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The FA Cup Third Round this weekend sees a handful of fascinating ties for the non-league clubs still in the competition, with Blue Square Premier title chasers Fleetwood Town taking on Blackpool, Tamworth travelling to Goodison Park to play Everton and Salisbury City of the Blue Square South making the journey to Bramall Lane to play Sheffield United. At the American Express Community Stadium in Brighton, meanwhile, Blue Square Premier leaders Wrexham will be taking on Brighton & Hove Albion, and this is a match that has special significance for a club that has only recently emerged from the trauma of twelve months which saw the club’s future seemingly perpetually under threat.
In 2004, their club was under threat as it has been of late. Under the ownership of Alex Hamilton and Mark Guterman, protests had been forming as the intention of the owners, to strip the ground away from the club, became apparent. Hamilton’s response to his attempt at a land-grab was to label the protesting supporters as Luddite terrorists who should be locked up in cages”, but such comments were obviously not going to stop the protests against him. Having transferred the ownership of the ground into the name of one of his companies in the September of that year, he resigned his position on the board of directors of the club at the end of October 2004, but maintained his majority share-holding. With the club in administration, though, this fight to save The Racecourse Ground wasn’t quite over yet.
The supporters of Brighton & Hove Albion had seen this all before. During the 1990s, they had lost their home, The Goldstone Ground, to property developers but the Fans United protest of 1997 had signalled a change in the perception of how football supporters would react to such asset-stripping. By October 2004, it was becoming apparent that another protest was required and this time the venue would be another of British football’s historical homes under threat, The Racecourse Ground, and the match chosen was against Bristol City on the twentieth of November 2004. Wrexham lost the match by three goals to one, but the protest again brought the issue of this sort of asset-stripping into the public eye and, whereas Brighton & Hove Albion had been unable to save The Goldstone Ground, Wrexham were saved by the wherewithal of the administrators running their club.
A new lease on the ground had been “negotiated”, which gave the club twelve months to leave the ground and a one-off payment of £1m, but the administrators smelled a rat and took the issue to court. The judge at the case found in favour of the administrators and demanded the return of the lease to them. In the evolution of the activism that has come to characterise Wrexham supporters in recent years, though, this protest had a longer lasting effect. The Dismal Jimmies – a group who encouraged direct action against Hamilton and Guterman – came from this era, as did the organisation that took ownership of the club towards the end of last year, The Wrexham Supporters Trust.
The supporters of Brighton & Hove Albion have been involved in this sort of protest since then as well, with the Fans Reunited Day at Plymouth Argyle last September. In the case of Plymouth’s Home Park and Wrexham’s Racecourse Ground, both grounds were saved, but the issue of unscrupulous owners that are more interested in the land value of the stadium than the well-being of the football club that calls it home remains something that the supporters of all clubs should be vigilant over. In the case of many smaller clubs, the ground is the only significant asset held, and the motives of those that come into a small football club – especially those with no prior interest in that club – should always be questioned.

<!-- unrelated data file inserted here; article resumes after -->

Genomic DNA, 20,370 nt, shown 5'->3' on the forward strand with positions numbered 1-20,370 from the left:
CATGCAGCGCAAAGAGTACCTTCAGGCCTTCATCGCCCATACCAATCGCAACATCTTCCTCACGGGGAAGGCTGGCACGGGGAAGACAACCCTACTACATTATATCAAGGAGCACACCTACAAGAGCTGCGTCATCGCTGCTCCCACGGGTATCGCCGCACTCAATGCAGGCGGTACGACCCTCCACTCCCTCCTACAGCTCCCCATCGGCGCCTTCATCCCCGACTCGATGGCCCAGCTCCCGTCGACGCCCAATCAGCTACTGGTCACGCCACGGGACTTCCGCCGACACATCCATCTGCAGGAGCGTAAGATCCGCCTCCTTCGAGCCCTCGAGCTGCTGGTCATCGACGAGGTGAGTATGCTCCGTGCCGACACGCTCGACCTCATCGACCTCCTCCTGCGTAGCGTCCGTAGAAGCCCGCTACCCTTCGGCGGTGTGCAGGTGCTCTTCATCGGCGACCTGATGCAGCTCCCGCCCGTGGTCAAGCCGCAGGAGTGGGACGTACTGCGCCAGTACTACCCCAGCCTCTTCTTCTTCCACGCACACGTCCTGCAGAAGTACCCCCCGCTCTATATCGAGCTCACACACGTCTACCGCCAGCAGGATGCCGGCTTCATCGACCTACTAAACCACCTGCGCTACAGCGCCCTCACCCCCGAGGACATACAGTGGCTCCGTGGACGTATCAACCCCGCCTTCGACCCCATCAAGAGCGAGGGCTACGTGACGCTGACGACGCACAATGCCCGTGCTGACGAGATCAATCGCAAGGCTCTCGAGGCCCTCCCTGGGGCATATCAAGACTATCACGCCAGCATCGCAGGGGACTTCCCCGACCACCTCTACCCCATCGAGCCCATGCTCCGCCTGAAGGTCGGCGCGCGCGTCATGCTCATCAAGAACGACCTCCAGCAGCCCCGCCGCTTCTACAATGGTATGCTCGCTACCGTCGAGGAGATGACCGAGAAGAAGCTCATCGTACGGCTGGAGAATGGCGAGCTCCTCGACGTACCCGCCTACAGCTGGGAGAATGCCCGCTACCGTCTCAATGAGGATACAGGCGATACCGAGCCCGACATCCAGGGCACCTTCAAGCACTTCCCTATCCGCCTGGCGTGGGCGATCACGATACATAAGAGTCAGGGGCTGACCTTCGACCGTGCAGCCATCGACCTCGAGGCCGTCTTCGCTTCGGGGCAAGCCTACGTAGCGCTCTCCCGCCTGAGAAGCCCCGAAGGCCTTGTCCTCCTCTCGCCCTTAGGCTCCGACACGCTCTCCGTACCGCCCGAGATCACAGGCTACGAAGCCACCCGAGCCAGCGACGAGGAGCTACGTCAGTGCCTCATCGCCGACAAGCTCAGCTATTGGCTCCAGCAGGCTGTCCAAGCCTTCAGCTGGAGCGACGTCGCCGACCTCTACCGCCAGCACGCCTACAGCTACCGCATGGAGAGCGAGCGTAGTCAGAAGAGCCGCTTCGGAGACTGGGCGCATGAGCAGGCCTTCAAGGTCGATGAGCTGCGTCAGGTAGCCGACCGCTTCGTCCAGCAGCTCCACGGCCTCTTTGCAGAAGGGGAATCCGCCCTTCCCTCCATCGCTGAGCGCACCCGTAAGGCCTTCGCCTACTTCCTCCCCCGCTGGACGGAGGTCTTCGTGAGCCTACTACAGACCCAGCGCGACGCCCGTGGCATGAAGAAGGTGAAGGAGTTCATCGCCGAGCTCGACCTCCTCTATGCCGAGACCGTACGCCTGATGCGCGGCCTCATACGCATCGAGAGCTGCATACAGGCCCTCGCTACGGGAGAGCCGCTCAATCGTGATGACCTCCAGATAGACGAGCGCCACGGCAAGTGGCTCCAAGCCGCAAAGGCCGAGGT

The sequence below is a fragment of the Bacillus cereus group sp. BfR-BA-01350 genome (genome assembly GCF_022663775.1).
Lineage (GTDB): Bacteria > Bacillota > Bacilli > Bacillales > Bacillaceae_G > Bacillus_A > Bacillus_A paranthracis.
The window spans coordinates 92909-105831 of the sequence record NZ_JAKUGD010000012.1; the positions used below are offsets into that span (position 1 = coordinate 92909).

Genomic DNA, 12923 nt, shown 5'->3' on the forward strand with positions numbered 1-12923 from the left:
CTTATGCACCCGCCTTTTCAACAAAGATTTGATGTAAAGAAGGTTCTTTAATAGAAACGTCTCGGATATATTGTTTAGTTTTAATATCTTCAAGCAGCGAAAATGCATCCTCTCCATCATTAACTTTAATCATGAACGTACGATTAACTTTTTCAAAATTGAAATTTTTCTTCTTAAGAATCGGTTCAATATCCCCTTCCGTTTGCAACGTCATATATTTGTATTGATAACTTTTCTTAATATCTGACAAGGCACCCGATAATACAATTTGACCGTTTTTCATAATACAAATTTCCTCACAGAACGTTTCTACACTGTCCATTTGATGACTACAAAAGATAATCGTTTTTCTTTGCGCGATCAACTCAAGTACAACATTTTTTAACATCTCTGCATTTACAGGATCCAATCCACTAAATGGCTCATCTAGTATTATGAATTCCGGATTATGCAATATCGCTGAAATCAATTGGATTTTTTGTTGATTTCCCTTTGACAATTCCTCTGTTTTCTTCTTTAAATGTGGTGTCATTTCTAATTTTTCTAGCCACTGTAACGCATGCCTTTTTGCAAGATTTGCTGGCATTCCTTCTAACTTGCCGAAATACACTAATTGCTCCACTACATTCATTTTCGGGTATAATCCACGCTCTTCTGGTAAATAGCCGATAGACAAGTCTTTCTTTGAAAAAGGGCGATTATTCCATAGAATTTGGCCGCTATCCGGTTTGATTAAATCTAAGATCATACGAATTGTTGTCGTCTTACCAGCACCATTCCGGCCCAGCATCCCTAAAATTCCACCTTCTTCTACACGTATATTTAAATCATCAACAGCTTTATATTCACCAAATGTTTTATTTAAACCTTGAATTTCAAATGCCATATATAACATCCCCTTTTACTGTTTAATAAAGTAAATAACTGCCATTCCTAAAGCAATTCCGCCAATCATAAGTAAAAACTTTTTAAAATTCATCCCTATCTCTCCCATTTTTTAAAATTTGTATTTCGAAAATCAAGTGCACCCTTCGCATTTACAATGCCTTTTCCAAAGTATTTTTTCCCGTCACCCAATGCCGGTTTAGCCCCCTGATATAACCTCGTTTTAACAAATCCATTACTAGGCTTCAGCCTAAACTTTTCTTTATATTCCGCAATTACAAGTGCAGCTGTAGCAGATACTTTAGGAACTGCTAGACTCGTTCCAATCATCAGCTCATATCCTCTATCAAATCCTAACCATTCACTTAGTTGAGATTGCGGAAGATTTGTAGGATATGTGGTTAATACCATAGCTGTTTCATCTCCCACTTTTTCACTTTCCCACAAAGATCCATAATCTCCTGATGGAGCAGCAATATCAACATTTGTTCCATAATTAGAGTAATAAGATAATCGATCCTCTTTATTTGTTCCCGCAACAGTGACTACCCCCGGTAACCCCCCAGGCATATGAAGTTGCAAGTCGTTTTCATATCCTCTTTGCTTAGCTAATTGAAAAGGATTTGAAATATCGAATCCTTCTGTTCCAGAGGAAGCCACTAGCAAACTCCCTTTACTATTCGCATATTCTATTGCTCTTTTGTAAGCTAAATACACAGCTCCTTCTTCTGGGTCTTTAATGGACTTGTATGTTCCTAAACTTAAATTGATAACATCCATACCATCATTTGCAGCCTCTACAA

A welcome bond was formed in 2004 between the supporters of Brighton & Hove Albion and those of Wrexham, and this will be marked at the Amex this afternoon with a presentation to be made by the WST to representative from Brighton’s Supporters Club this afternoon. We can never say for certain what the exact effect of any single might be or might have been. In the case of the Fans United and Fans Reunited Days, however, we can say for certain that the homes of Plymouth Argyle and Wrexham were both saved and that, perhaps, should be enough. That these ties have not been forgotten speaks volumes about the good that football supporters, when they are required to, do.
Just over seven years on from that day, Wrexham are still with us. They sit at the top of the Blue Square Premier, unbeaten in the league since the end of September and having beaten League One opposition in the form of Brentford away from home in the previous round. Such is the interest in this match in North Wales that the club has managed to sell over 2,000 tickets for it, an absolutely phenomenal achievement for a club in the fifth tier of the English game. Brighton, meanwhile, moved into their home last summer and have been holding their own following promotion from League One to the Championship at the end of last year. A crowd of 18,000 is anticipated for this afternoon’s match, and today marks a small breather from the pressures of league football and an opportunity to meet with old acquaintances. It is a match that, in its own way, speaks volumes about what The FA Cup is all about.
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Ian began writing Twohundredpercent in May 2006. He lives in Brighton. He has also written for, amongst others, Pitch Invasion, FC Business Magazine, The Score, When Saturday Comes, Stand Against Modern Football and The Football Supporter. Ian was the first winner of the Socrates Award For Not Being Dead Yet at the 2010 NOPA awards for football bloggers.
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